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43 Philip Garth, WAKEFIELD, West Yorkshire, WF1 2LS
Childcare on Non-Domestic Premises, Full day care
Highlights from Latest Inspection
What is it like to attend this early years setting?
The provision is good
Children enjoy their time at this setting.
Staff provide them with activities that excite them and motivate them to learn. For example, children relish making a birthday cake. Staff successfully weave maths into the activity as they encourage children to count as they add ingredients.
Furthermore, staff use language such as 'less' and 'more' as children fill their pans in the mud kitchen. Children's physical development is supported well. They enjoy investigating the well-equipped outdoor area.
Staff teach children to take risks in safe surroundings. For instance, children balance on tyres in the garden and cl...imb and jump off a wooden boat. Furthermore, young babies have ample space to practise crawling and begin to pull themselves to stand while holding onto low-level furniture.
Staff take time to settle children in gradually. This includes spending time with children and their families before they start. This helps children feel emotionally secure.
Staff support children's independence well. For example, children select their own resources and older children serve their own lunch. Children behave well.
They are happy and settled and show high levels of confidence during activities. For example, toddlers listen carefully to a story about the weather. They then recreate thunder noises by making their own instruments from a variety of objects such as tins and wooden spoons.
What does the early years setting do well and what does it need to do better?
The quality of teaching across the setting is good. Staff are well qualified and knowledgeable. They have an in-depth understanding of children's individual needs.
Staff gather vital information from parents to assess young children's starting points accurately. They observe and track children's progress regularly. Management and staff analyse the assessments and quickly identify any gaps in children's learning.
Parents speak very highly of the setting. Staff share information with parents to help them to understand how children's learning can be further supported at home. For example, the library system supports children's love of reading, as they get to take their favourite stories home to read with their parents.
This helps to support children's literacy skills.Overall, staff support children's communication and language well. They provide a language-rich environment.
Staff speak clearly and introduce new words such as 'delicate' and 'pomegranate' to children as they play. However, occasionally, staff miss opportunities to further extend children's language and critical thinking skills even further.Leaders are passionate and committed.
They work closely with their dedicated staff to create a nurturing setting. All staff have high expectations for children. They regularly evaluate the quality of the provision with a clear focus on improving outcomes for children.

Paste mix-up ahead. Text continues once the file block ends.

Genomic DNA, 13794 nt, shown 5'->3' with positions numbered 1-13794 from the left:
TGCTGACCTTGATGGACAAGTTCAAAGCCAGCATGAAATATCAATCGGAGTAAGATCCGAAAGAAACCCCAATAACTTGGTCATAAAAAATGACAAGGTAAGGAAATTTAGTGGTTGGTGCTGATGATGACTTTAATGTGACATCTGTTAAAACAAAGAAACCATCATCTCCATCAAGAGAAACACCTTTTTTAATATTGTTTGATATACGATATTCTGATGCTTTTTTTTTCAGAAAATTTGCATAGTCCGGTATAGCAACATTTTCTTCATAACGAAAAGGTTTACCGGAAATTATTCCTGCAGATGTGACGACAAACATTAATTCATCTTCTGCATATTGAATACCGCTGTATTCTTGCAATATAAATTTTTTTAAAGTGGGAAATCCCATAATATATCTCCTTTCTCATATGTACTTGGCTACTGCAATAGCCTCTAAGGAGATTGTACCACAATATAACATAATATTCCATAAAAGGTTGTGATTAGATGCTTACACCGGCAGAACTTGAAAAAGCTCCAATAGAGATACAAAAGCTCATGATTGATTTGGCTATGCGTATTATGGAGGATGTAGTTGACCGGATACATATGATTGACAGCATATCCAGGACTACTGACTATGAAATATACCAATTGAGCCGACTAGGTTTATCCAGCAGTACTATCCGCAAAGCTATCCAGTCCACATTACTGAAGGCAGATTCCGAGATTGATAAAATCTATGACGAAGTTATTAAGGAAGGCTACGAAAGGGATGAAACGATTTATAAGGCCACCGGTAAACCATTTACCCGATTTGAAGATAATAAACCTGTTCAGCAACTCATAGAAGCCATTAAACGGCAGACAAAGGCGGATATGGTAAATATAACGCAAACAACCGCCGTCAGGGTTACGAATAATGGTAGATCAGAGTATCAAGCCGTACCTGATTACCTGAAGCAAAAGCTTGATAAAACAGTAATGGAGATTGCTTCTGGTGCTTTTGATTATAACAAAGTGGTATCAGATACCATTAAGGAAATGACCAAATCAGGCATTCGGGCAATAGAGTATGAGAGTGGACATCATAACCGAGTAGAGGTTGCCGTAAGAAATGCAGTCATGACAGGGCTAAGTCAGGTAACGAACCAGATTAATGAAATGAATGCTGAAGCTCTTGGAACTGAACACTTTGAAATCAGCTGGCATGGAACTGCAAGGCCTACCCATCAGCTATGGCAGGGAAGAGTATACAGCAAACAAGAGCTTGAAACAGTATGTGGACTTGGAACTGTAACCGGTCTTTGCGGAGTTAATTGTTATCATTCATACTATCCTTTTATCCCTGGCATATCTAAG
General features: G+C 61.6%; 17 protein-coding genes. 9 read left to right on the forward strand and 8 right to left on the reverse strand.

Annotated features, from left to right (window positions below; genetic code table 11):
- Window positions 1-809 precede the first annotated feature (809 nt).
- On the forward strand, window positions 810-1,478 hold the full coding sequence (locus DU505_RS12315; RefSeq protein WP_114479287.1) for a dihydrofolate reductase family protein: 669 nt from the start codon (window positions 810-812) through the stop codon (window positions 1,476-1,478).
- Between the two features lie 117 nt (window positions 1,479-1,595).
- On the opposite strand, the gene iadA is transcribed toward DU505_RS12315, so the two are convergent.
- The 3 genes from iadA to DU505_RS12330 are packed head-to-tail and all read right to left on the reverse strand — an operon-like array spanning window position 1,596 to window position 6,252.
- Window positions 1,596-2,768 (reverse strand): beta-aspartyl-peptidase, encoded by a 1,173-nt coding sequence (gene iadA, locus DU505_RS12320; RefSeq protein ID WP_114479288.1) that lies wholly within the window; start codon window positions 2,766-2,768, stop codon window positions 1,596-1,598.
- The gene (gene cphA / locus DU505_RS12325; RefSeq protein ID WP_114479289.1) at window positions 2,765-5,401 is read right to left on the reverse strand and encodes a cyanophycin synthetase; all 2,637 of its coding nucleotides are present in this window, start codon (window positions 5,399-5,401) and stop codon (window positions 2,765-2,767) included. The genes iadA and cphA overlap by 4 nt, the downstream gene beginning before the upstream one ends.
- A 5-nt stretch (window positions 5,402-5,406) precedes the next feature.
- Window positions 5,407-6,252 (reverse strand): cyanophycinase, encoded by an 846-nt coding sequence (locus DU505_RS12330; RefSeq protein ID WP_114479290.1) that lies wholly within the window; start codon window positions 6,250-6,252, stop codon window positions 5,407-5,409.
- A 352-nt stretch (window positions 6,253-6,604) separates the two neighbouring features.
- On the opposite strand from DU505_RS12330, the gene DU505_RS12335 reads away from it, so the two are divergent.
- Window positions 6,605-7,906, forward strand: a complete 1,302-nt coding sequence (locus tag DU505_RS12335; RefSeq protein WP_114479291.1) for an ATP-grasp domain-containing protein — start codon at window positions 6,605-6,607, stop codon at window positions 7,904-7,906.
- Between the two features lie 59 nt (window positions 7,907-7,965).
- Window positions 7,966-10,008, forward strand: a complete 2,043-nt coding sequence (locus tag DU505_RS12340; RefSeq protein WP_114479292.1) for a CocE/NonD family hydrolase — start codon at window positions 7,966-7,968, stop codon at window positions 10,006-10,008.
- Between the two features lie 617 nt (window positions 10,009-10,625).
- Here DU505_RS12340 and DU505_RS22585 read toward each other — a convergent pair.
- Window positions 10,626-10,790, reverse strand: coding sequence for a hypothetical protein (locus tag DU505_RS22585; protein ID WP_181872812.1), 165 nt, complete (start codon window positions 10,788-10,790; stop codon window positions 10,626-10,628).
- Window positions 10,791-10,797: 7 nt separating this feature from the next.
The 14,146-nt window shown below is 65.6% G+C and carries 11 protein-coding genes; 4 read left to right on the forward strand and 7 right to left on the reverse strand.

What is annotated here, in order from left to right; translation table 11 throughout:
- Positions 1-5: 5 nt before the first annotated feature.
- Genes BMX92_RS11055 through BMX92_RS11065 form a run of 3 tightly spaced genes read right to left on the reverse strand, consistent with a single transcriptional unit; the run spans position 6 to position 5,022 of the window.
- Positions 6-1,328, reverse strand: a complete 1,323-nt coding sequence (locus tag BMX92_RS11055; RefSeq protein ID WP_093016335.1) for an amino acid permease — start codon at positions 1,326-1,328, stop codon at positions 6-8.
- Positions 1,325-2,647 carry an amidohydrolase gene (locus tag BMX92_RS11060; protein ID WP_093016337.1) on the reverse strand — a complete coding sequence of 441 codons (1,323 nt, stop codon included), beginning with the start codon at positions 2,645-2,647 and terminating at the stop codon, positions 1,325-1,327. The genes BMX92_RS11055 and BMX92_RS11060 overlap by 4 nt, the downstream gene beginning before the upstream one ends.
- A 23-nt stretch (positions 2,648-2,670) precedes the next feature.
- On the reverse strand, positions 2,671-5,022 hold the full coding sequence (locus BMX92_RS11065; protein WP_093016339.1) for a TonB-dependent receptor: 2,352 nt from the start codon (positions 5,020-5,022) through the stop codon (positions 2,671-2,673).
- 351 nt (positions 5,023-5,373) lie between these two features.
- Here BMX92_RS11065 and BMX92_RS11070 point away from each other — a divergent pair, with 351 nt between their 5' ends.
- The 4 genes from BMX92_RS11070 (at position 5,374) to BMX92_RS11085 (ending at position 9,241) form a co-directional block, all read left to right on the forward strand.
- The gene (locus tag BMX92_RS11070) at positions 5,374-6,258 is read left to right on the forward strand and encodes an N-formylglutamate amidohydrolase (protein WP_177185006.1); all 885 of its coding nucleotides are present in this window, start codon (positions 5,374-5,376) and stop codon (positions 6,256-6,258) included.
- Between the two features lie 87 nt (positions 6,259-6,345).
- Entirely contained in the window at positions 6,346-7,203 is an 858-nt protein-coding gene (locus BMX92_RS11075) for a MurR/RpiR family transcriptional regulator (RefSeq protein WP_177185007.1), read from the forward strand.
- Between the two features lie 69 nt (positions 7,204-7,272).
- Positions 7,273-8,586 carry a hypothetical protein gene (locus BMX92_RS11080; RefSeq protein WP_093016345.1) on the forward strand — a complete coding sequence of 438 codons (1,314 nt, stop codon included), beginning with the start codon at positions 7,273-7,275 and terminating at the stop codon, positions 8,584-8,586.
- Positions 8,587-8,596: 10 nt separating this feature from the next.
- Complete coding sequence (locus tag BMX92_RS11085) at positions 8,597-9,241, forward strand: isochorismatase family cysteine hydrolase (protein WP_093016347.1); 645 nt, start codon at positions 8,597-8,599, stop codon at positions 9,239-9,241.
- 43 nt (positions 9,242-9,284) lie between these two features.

However, although staff keep their mandatory training up to date and some staff work towards higher qualifications, they do not access other training opportunities to raise the quality of teaching to an outstanding level.Partnerships with parents, other professionals and schools are strong. Staff work closely to share information about children's care and learning.
They devise plans with targets for each child which are reviewed and shared with parents and health professionals. This provides effective continuity for children, including those with special educational needs and/or disabilities.Staff are caring, sensitive and responsive to children's needs.
Children demonstrate that they feel happy, safe and secure. There is a well-established key-person system which helps children to form secure relationships. This helps to promote children's emotional well-being.
Children's behaviour is good. They thrive on the positive praise and encouragement from staff. Older children tidy up before going outside to play and show respect for the resources.
Where children need support, staff provide gentle reminders to share and take turns. Staff model good manners when talking to children and encourage them to say 'please' and 'thank you'.Children enjoy playing with resources that enhance their creativity and imagination.
For example, babies explore ice and shaving foam. Toddlers enjoy having a tea party, using china cups and tea pots. They excitedly mix milk, cream and cocoa and pour each other drinks.
Furthermore, older children design their own kites and watch eagerly as they move in the wind.
The arrangements for safeguarding are effective.All staff have a strong understanding of safeguarding procedures and know how to identify a child who may be at risk of harm.
They know the action to take to report such concerns. Staff have a good understanding of wider safeguarding concerns. They are fully aware of the reporting procedures should an allegation be made against a staff member.
Staff make sure children are cared for in a safe and secure environment. They supervise children vigilantly and ensure that risk assessments are carried out effectively to help minimise any hazards to children.
What does the setting need to do to improve?
To further improve the quality of the early years provision, the provider should: build on ways to ask more purposeful questions and enhance children's thinking skills even further seek wider training opportunities to raise staff's skills and knowledge.
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